Galaxy have options in attack

When Carlos Ruiz was traded to FC Dallas before the start of the 2005 season, he took with him 50 career MLS goals. Those goals came over three seasons and 72 games, and Ruiz was by far the leading goalscorer in Major League Soccer over that time.

But that also seemed to be the problem. When Ruiz left, the predictability of the Los Angeles Galaxy offense left with him. Last year opposing defenses could focus on Ruiz, and then defend well on set pieces to effectively slow down the Galaxy attack.

The ploy worked too, as Ruiz was held to an MLS career-low 11 goals, and the Galaxy stumbled a bit down the stretch, losing the Western Conference lead to Kansas City last season down the home stretch.

This year things have changed. The addition of Landon Donovan and the strong play of Jovan Kirovski as a target striker have opened up space for other players to get involved.

One player whose offensive exploits this season have surprised everyone is Pete Vagenas. If not for a pesky crossbar against Real Salt Lake, the Pasadena native would have three goals already this year, tying a career-high.

"It's obvious it's something we've concentrated on," said Vagenas. "The more people we can get involved in the offense the harder it is to stop us."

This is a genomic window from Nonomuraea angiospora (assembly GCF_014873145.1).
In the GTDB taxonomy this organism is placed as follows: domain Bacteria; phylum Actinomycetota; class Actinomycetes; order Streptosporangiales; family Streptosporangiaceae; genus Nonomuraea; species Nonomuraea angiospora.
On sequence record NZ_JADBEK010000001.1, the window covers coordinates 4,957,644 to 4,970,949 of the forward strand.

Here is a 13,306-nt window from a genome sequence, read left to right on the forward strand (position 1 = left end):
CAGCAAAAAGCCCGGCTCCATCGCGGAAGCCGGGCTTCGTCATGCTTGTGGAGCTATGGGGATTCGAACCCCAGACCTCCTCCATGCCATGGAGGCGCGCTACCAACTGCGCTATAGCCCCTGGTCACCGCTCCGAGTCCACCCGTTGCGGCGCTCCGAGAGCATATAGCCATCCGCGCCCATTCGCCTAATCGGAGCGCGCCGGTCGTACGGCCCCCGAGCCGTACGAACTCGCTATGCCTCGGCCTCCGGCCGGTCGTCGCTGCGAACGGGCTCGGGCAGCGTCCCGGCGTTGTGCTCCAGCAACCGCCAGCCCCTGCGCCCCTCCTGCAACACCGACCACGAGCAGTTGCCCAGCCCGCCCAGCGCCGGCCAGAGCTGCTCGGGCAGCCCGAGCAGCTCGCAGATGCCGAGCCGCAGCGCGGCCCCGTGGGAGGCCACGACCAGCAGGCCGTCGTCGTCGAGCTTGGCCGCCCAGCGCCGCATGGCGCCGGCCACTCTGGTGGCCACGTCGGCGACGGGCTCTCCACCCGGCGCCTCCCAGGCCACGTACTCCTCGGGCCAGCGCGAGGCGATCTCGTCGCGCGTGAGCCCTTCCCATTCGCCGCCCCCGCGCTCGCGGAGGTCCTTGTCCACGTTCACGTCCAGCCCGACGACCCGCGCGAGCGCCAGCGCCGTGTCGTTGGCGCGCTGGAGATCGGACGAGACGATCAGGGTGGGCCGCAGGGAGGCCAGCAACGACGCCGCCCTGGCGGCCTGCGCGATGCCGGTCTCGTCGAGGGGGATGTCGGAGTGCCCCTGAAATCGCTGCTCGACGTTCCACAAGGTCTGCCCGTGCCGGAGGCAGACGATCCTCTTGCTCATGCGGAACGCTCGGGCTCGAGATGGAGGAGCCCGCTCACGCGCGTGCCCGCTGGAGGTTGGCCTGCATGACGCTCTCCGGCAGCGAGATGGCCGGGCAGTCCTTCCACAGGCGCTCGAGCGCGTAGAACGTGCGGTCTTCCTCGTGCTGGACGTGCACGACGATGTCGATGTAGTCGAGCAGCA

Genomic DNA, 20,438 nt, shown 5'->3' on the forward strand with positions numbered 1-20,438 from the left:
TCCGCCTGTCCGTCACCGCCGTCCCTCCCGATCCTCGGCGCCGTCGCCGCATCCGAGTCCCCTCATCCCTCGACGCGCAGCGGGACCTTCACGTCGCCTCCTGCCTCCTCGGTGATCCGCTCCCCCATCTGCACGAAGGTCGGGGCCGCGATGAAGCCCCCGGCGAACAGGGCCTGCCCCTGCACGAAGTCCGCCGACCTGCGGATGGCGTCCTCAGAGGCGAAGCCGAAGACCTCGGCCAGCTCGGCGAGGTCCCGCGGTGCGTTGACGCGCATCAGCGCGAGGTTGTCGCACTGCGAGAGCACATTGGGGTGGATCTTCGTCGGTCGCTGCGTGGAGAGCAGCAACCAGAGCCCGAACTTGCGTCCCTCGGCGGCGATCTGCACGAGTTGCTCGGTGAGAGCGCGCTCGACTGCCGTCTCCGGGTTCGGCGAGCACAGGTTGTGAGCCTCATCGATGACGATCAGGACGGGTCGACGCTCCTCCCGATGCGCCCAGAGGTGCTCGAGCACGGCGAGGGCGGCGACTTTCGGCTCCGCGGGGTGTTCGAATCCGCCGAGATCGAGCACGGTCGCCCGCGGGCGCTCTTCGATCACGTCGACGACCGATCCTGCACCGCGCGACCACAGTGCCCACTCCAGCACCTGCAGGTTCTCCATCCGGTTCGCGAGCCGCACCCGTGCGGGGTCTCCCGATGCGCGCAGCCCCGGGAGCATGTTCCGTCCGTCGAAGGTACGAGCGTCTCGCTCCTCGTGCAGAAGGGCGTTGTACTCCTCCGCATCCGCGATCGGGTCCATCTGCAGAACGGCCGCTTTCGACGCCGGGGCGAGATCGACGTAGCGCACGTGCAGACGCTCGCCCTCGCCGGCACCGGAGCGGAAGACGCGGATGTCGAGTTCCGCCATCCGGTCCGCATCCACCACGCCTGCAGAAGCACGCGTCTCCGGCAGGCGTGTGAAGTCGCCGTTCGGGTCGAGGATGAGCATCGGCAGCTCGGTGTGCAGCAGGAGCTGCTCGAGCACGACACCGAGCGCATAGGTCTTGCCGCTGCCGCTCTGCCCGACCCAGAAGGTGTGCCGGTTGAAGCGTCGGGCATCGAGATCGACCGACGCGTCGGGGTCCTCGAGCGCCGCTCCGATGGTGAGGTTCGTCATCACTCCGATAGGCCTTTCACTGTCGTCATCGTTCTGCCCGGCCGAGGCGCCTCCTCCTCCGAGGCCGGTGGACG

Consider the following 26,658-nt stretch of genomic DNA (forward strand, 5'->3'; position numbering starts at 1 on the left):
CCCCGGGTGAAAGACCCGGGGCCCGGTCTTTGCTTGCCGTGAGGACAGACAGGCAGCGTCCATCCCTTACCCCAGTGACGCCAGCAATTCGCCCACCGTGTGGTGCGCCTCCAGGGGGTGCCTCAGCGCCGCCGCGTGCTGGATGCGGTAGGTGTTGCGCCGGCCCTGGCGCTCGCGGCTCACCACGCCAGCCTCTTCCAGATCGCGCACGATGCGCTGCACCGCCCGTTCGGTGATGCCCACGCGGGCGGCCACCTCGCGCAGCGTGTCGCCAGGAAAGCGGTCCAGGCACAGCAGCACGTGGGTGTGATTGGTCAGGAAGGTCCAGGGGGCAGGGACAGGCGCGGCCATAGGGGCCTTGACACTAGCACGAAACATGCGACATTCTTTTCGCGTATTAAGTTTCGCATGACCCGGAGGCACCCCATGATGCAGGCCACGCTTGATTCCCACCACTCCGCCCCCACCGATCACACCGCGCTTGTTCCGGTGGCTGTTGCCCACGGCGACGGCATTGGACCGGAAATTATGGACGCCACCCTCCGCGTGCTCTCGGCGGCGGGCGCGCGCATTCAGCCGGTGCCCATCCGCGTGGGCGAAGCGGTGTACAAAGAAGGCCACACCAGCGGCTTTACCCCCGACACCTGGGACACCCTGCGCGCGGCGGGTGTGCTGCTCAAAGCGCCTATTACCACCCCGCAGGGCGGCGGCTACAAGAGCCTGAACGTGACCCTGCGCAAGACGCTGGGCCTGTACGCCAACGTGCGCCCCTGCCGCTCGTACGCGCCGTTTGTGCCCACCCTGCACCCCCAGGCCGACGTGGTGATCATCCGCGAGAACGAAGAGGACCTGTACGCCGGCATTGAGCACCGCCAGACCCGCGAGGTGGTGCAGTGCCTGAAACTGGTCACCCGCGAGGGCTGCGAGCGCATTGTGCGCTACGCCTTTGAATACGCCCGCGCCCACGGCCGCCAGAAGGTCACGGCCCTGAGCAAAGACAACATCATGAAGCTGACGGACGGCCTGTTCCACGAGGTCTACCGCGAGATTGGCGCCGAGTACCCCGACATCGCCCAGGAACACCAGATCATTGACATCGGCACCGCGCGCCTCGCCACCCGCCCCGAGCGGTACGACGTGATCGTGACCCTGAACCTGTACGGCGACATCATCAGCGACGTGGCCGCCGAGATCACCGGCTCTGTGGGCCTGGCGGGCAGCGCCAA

Another player who has seen a scoring renaissance this year is Cobi Jones. After spending more than a year off the scoring charts in MLS, the speedy veteran has also notched two goals this year.

Jovan Kirovski knows that the work he does up top is helping to create the opportunities for Jones and Vagenas.

"With Landon's speed, Cobi and Pete coming out of midfield, we're a dangerous team going forward," Kirovski said.

Dangerous indeed. In four games, four different players have scored -- three of which have hit for multiple goals.

With the exception of Week 1 in Columbus, where the team was battling wind, rain, and snow, no defense has been able to stop Los Angeles.

Steve Sampson has been watching his team grow since the preseason and is now starting to see the players he chose to bring to L.A. make his system work.

"These guys don't care about who they play. It's all about coming out and playing better every game," said the Galaxy boss.

Greg Daurio is a contributor to This story is not subject to the approval of Major League Soccer or its clubs.

Stay connected: Get access to breaking news, videos, and analysis from North America's best soccer reporters via "This Week in MLS" newsletter or using our FREE mobile app.